10 Aug Why today’s politics do not mirror those of the 1930s
July 28, 2016 5:15 pm
Why today’s politics do not mirror those of the 1930s
Countries that have suffered most economically are not electing populists, writes Jacek Rostowski
The wave of populism in the western world which has given us Brexit, and may carry Donald Trump and Marine Le Pen to power in the US and France respectively, has been compared to the social forces which drove the politics of the 1930s. Increasing job insecurity or unemployment in Europe and the failure of median wages to rise for many years in the US are cited as the “root causes” of the phenomenon.
This is a “social-democratic” explanation of the current western political crisis. The suggested remedies that flow from it are also predictably social-democratic: reducing job insecurity and inequality, increasing social benefits, especially for those in work, and raising taxes. If you have no choice, reduce immigration before the populists do it for you.
However, the parallel drawn with the politics of the 1930s is overblown. Fascism in Germany and Austria and revolutionary leftism in Spain thrived as a result of truly extreme economic deprivation. Gross domestic product in Germany fell by 30 per cent after the Great Crash in 1929, and unemployment reached 6m. In Spain the Civil War was preceded by widespread hunger in the south and artillery shelling of striking miners in the north.
Today, by contrast, the economic performance of Poland and Britain, the two countries that have already succumbed to the present populist wave, is well above the average in Europe. Poland has been the EU star performer, with GDP growth of 28 per cent between 2007 and 2015. Contrary to the “social democratic narrative”, inequality in Poland has fallen. The real income of the middle 60 per cent of households has increased by more than 30 per cent and unemployment is at an all-time low of 6.3 per cent on the harmonised EU definition.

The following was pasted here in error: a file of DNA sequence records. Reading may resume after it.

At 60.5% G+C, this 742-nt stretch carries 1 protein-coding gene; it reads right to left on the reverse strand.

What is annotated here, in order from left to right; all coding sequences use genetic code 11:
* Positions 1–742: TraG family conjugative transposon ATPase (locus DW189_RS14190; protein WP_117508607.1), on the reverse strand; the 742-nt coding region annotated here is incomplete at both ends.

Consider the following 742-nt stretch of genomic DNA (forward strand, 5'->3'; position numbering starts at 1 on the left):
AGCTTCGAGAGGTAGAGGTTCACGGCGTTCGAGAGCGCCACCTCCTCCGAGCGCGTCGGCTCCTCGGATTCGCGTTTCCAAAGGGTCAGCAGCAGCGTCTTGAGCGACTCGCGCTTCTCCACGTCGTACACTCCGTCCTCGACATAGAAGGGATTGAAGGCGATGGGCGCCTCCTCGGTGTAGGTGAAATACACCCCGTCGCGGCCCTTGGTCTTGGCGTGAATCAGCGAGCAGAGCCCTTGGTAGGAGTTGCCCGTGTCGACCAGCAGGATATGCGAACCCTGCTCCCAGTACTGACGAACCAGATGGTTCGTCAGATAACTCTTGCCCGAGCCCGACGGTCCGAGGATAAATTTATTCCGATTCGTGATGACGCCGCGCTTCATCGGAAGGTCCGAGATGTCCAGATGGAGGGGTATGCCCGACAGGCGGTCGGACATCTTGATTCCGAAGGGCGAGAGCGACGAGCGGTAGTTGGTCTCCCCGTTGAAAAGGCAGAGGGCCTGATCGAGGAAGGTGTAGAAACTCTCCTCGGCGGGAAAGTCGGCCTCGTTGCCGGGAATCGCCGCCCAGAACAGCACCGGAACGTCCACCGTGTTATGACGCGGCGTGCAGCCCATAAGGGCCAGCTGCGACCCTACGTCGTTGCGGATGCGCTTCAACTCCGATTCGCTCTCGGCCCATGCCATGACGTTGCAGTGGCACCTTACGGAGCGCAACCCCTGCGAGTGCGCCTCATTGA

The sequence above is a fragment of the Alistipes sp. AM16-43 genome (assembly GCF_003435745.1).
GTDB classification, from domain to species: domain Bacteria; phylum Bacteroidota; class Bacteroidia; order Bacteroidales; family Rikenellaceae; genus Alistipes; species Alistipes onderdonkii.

The UK has also done quite well, with German-style GDP growth and unemployment at 5 per cent, whereas the next country in line for a populist insurgency may be the US, which has performed far better since the crisis than Europe.
At the other end of the scale, the countries that have suffered most are not necessarily electing populists. Three days after the Brexit vote in the UK, Spanish voters increased support for Mariano Rajoy’s centre-right Popular party, in spite of a series of corruption scandals linked to it. In an even greater surprise, they gave the leadership of the left to the moderate, social-democratic Socialist party in preference to the far-left Unidos Podemos movement.
Yet, contrary to Britain, Spain has seen its GDP fall by a cumulative 8 per cent since 2007 and is hampered by unemployment exceeding 20 per cent (50 per cent among the young). Italy, with a similarly poor record of economic achievement has also, so far, resisted the temptation of Beppe Grillo’s Five Star Movement, opting instead for the moderate left-of-centre government of Matteo Renzi. Greece is, of course, the exception that proves the rule. The 25 per cent decline in GDP it has suffered is truly on the scale of the 1930s, so maybe we should not be surprised that it elected the neo-Marxist Syriza.
So what is happening, if the present populism is not correlated with unbearable misery, as it was in 1930s Europe? The alternative to the social-democratic explanation is a conservative one: populists are doing well in countries that are doing well, because voters there do not believe that anything really bad can truly happen. Why not “give the populists a chance” to fulfil their promises? After all, maybe they can deliver.
Indeed, the leaders of the Brexit campaign have been decidedly Pollyanna-ish in their confidence that Britain will thrive, trading with the world once it throws off the shackles of Brussels. The Law and Justice party in Poland has beaten the same drum: its main slogan is a straight translation from Barack Obama’s sunny “Yes we can” (“Damy Radę”). Hardly the stuff Mein Kampf is made of.
On the other hand, voters in countries that have suffered most from the crisis know that bad things can indeed happen. As a result, they have — so far — behaved more responsibly. Even the Greeks re-elected Syriza after it pragmatically chose austerity and reform instead of Grexit.
Unfortunately this conservative explanation is not much more hopeful than the social-democratic one in its implications for the future. We may not be reliving the dark 1930s. But the wishful thinking and irresponsibility of those in comparatively well-performing countries bears an uncanny resemblance to the way the nations of Europe, in the sunny early August of 1914 went off singing to war, convinced that “it will all be over by Christmas”.
The writer is former deputy prime minister and finance minister of Poland